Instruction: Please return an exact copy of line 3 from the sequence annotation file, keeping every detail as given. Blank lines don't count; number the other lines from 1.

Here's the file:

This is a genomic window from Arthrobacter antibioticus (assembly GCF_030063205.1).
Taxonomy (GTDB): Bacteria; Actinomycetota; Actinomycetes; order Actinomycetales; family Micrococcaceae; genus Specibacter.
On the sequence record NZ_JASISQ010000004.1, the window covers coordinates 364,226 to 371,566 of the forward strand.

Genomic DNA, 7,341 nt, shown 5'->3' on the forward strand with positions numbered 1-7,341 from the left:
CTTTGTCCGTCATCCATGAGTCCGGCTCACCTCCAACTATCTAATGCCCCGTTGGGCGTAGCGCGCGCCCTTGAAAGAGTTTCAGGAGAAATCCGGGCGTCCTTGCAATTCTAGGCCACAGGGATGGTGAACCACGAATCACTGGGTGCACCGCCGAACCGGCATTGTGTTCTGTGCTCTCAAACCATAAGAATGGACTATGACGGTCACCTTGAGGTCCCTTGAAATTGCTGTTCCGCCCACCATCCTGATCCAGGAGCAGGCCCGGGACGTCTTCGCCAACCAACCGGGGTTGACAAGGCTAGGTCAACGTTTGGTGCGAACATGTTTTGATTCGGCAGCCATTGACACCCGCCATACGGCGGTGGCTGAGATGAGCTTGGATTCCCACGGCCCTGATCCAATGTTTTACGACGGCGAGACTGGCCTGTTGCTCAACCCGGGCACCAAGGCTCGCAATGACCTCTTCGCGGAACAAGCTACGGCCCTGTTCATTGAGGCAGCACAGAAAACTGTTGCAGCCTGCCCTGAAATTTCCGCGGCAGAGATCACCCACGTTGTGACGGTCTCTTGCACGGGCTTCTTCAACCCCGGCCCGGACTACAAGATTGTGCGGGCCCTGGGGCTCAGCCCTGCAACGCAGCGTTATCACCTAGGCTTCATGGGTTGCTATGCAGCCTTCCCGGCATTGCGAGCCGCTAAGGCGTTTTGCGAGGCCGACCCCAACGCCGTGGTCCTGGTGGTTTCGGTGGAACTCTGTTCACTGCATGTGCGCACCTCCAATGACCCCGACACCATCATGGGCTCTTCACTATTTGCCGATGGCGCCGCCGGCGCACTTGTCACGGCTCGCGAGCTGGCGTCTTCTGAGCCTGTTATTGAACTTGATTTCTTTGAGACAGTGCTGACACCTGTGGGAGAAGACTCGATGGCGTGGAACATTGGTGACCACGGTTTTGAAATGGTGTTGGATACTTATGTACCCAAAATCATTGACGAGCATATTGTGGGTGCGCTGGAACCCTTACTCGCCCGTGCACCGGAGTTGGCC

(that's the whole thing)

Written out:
On the sequence record NZ_JASISQ010000004.1, the window covers coordinates 364,226 to 371,566 of the forward strand.